The purpose of this paper is to discuss a definition of disease, information pertaining to a specific disease, and who the disease will primarily affect. We will then discover the contraction, symptoms, diagnosis, prognosis, and treatment for the Variola virus, which is commonly referred to as smallpox. We will then explain the discovery and the history of the disease as well as the creation of the vaccination for smallpox. We will then discuss the stockpiles of the virus including the creation of new strains, the possibility of a bioterrorist attack, and the results of an outbreak. Afterwards we will look at the end result, to see whether or not a vaccination for the Variola virus should be available to the public.
There are many vaccinations that are mandatory and are given at birth to prevent exposure to different types of diseases. While some vaccinations are mandatory to prevent the spread of that disease, there are other vaccinations that are not required or even provided. Smallpox is one of the diseases that the vaccination is not provided. Disease is defined as “a state of functional disequilibrium that may be resolved by recovery or death. (Zelman, 2010) Smallpox affects populations worldwide and has had a long history with the human species. Almost every culture in the world has experienced the devastation that smallpox leaves behind; this is proven by the ongoing fear that an outbreak of smallpox may soon become a reality. Given the information concerning the effects and history of smallpox presented in this paper, the question arises as to if we should have the choice to be vaccinated for this disease.
Smallpox is classified as an infectious disease, infectious diseases are caused by a type of pathogen which grow and multiply within the body. Infectious diseases that can be transmitted directly from an infected human to a susceptible human are an example of horizontal transmission. Smallpox is caused by the exposure to the Variola virus. This virus is contracted by the inhalation of Variola virus particles. Lesions in the throat and mouth release large amounts of the virus into the saliva, which are then spread into the air by coughing, sneezing, and any other form of face to face contact.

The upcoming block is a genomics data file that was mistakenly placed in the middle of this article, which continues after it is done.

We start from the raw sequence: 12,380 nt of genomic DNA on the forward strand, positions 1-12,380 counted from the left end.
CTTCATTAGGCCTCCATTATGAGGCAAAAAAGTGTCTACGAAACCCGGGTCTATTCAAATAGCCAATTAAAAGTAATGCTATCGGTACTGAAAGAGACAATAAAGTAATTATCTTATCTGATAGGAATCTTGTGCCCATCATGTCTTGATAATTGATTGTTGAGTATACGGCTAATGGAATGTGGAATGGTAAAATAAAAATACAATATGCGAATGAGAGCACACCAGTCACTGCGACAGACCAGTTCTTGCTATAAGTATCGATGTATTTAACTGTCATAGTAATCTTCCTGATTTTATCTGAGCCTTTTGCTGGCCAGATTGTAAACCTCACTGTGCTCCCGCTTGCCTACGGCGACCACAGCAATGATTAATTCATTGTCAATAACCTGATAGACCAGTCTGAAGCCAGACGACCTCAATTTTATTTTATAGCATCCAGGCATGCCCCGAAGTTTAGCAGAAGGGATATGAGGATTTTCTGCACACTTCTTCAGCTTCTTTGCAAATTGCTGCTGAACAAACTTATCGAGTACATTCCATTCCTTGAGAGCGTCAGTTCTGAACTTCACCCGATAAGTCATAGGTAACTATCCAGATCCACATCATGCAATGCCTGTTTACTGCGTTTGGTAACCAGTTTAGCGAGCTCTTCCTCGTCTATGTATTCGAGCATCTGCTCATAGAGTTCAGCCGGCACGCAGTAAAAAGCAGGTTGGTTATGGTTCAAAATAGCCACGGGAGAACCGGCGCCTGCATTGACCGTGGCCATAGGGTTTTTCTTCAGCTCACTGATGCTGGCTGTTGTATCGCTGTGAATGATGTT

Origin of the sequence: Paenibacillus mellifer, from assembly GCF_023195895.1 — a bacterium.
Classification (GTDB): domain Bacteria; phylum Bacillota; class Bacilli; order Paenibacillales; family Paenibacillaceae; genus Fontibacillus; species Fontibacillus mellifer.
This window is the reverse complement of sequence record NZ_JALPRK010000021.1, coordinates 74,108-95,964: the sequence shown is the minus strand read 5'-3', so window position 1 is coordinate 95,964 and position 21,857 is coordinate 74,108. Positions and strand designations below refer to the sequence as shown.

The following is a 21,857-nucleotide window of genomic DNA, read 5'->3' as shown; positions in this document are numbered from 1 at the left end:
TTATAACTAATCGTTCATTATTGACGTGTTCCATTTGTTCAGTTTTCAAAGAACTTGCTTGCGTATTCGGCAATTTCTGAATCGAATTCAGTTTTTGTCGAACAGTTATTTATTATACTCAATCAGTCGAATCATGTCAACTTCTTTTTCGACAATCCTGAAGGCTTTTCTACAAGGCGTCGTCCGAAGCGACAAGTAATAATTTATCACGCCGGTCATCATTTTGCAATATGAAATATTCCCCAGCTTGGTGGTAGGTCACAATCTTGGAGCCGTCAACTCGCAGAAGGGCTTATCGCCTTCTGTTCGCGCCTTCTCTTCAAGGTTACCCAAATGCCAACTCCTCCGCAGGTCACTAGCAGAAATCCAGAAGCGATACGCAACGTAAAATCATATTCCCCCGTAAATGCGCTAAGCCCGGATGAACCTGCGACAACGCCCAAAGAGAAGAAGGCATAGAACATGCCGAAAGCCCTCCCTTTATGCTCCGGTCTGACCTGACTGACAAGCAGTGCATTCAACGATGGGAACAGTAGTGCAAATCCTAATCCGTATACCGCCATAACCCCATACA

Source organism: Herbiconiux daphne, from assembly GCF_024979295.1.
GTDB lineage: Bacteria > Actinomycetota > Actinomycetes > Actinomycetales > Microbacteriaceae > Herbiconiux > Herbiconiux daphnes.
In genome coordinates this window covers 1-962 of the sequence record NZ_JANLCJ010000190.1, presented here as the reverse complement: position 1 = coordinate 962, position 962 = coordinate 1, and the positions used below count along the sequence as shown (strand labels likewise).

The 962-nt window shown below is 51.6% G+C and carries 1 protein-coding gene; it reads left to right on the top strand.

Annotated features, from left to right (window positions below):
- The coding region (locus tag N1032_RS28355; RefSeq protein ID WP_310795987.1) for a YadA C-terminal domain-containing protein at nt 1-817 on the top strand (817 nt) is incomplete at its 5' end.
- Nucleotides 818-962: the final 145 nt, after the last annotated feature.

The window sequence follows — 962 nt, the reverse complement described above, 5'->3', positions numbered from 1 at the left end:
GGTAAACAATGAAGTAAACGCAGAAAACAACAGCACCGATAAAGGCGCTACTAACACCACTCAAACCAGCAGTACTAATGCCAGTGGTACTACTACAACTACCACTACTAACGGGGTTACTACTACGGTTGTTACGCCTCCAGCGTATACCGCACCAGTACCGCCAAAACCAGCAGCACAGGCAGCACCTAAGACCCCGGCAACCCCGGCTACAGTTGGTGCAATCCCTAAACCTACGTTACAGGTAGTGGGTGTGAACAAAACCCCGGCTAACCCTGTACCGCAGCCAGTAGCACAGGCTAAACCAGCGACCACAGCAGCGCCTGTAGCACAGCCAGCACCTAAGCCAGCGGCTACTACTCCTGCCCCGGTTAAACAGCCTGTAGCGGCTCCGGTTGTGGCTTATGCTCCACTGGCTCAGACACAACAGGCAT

Initial prodominal symptoms of smallpox are similar to other common viral diseases such as the influenza virus or the common cold. The symptoms of smallpox appear in stages over a number of days and begin with symptoms such as a fever of 101 to 104 degrees, malaise, head and body aches, and some vomiting. At this point, people are usually too sick and weak to carry on with normal everyday activity. The initial symptoms in this virus are known as the prodrome phase and can last on average for two to four days. Following the prodrome phase, then the rash begins to develop as small red spots on the tongue and in the mouth. These spots develop into sores that begin to break open and produce large amounts of the virus into the mouth and throat. At this point the infected person becomes most contagious. Once the sores in the mouth break down, a rash appears. “A characteristic rash, most prominent on the face, arms, and legs, follows in 2-3 days. The rash starts with flat red lesions that evolve at the same rate. Then, the lesions become pus-filled and begin to crust early in the second week. The scabs develop, separate and then fall off after 3-4 weeks.” (Centers for Disease Control and Prevention [CDC] FAQ, 2009. www.bt.cdc.gov). The last natural occurring case of smallpox was in Somalia in 1977. In 1980, the World Health Organization (WHO) certified that the world was free of smallpox. Since the initial symptoms and onset of the smallpox virus has similar symptoms to the influenza virus, a case of smallpox has to be clinically diagnosed. Once a clinical case of smallpox is observed, it has to be confirmed using laboratory tests. A blood test…